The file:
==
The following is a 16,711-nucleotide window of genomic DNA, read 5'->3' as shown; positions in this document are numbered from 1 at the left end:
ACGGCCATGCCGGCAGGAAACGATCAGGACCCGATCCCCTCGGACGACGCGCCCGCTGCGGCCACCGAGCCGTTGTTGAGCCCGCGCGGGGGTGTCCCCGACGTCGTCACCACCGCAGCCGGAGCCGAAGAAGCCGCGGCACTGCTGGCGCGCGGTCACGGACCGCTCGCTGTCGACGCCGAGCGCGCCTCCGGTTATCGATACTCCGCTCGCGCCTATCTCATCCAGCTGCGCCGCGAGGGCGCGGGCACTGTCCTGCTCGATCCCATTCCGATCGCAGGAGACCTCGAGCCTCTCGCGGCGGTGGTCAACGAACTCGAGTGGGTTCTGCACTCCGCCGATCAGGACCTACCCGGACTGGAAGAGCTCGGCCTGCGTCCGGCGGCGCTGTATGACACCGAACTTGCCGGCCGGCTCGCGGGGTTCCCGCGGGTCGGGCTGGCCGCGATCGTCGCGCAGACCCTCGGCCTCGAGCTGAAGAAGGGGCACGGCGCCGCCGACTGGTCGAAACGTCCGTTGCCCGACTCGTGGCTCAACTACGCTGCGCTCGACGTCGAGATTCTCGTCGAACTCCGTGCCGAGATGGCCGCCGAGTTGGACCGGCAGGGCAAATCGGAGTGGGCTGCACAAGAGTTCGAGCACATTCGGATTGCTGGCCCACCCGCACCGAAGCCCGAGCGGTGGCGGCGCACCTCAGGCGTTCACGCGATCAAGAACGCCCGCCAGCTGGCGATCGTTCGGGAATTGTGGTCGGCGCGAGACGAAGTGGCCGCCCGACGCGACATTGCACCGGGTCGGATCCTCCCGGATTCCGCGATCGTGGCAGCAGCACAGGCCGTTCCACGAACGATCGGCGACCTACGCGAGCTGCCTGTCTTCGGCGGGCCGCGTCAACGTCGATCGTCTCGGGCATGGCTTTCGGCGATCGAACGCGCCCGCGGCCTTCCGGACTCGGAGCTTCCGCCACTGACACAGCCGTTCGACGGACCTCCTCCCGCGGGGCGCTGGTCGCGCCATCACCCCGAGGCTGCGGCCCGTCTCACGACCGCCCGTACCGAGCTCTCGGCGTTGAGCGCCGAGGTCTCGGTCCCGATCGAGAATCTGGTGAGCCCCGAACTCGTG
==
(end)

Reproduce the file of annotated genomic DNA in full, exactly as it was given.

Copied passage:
The following is a 16,711-nucleotide window of genomic DNA, read 5'->3' as shown; positions in this document are numbered from 1 at the left end:
ACGGCCATGCCGGCAGGAAACGATCAGGACCCGATCCCCTCGGACGACGCGCCCGCTGCGGCCACCGAGCCGTTGTTGAGCCCGCGCGGGGGTGTCCCCGACGTCGTCACCACCGCAGCCGGAGCCGAAGAAGCCGCGGCACTGCTGGCGCGCGGTCACGGACCGCTCGCTGTCGACGCCGAGCGCGCCTCCGGTTATCGATACTCCGCTCGCGCCTATCTCATCCAGCTGCGCCGCGAGGGCGCGGGCACTGTCCTGCTCGATCCCATTCCGATCGCAGGAGACCTCGAGCCTCTCGCGGCGGTGGTCAACGAACTCGAGTGGGTTCTGCACTCCGCCGATCAGGACCTACCCGGACTGGAAGAGCTCGGCCTGCGTCCGGCGGCGCTGTATGACACCGAACTTGCCGGCCGGCTCGCGGGGTTCCCGCGGGTCGGGCTGGCCGCGATCGTCGCGCAGACCCTCGGCCTCGAGCTGAAGAAGGGGCACGGCGCCGCCGACTGGTCGAAACGTCCGTTGCCCGACTCGTGGCTCAACTACGCTGCGCTCGACGTCGAGATTCTCGTCGAACTCCGTGCCGAGATGGCCGCCGAGTTGGACCGGCAGGGCAAATCGGAGTGGGCTGCACAAGAGTTCGAGCACATTCGGATTGCTGGCCCACCCGCACCGAAGCCCGAGCGGTGGCGGCGCACCTCAGGCGTTCACGCGATCAAGAACGCCCGCCAGCTGGCGATCGTTCGGGAATTGTGGTCGGCGCGAGACGAAGTGGCCGCCCGACGCGACATTGCACCGGGTCGGATCCTCCCGGATTCCGCGATCGTGGCAGCAGCACAGGCCGTTCCACGAACGATCGGCGACCTACGCGAGCTGCCTGTCTTCGGCGGGCCGCGTCAACGTCGATCGTCTCGGGCATGGCTTTCGGCGATCGAACGCGCCCGCGGCCTTCCGGACTCGGAGCTTCCGCCACTGACACAGCCGTTCGACGGACCTCCTCCCGCGGGGCGCTGGTCGCGCCATCACCCCGAGGCTGCGGCCCGTCTCACGACCGCCCGTACCGAGCTCTCGGCGTTGAGCGCCGAGGTCTCGGTCCCGATCGAGAATCTGGTGAGCCCCGAACTCGTG